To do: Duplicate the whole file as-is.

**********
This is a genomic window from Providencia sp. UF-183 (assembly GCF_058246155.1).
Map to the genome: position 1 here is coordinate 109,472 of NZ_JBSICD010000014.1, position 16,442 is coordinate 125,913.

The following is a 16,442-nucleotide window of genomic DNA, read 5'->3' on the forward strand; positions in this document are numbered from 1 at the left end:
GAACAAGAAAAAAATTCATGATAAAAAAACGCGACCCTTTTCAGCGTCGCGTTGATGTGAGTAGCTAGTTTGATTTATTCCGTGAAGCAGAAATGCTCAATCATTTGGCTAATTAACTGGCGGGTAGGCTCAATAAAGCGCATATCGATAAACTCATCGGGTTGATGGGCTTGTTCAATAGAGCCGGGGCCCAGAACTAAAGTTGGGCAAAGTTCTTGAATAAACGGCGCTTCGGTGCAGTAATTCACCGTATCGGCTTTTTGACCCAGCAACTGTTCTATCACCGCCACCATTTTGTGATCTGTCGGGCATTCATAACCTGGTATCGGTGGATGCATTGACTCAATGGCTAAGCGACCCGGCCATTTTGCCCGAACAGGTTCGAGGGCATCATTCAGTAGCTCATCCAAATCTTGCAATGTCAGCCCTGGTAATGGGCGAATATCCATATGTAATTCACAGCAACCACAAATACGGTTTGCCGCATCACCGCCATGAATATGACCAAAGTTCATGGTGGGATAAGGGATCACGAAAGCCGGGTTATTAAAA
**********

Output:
This is a genomic window from Providencia sp. UF-183 (assembly GCF_058246155.1).
Map to the genome: position 1 here is coordinate 109,472 of NZ_JBSICD010000014.1, position 16,442 is coordinate 125,913.

The following is a 16,442-nucleotide window of genomic DNA, read 5'->3' on the forward strand; positions in this document are numbered from 1 at the left end:
GAACAAGAAAAAAATTCATGATAAAAAAACGCGACCCTTTTCAGCGTCGCGTTGATGTGAGTAGCTAGTTTGATTTATTCCGTGAAGCAGAAATGCTCAATCATTTGGCTAATTAACTGGCGGGTAGGCTCAATAAAGCGCATATCGATAAACTCATCGGGTTGATGGGCTTGTTCAATAGAGCCGGGGCCCAGAACTAAAGTTGGGCAAAGTTCTTGAATAAACGGCGCTTCGGTGCAGTAATTCACCGTATCGGCTTTTTGACCCAGCAACTGTTCTATCACCGCCACCATTTTGTGATCTGTCGGGCATTCATAACCTGGTATCGGTGGATGCATTGACTCAATGGCTAAGCGACCCGGCCATTTTGCCCGAACAGGTTCGAGGGCATCATTCAGTAGCTCATCCAAATCTTGCAATGTCAGCCCTGGTAATGGGCGAATATCCATATGTAATTCACAGCAACCACAAATACGGTTTGCCGCATCACCGCCATGAATATGACCAAAGTTCATGGTGGGATAAGGGATCACGAAAGCCGGGTTATTAAAA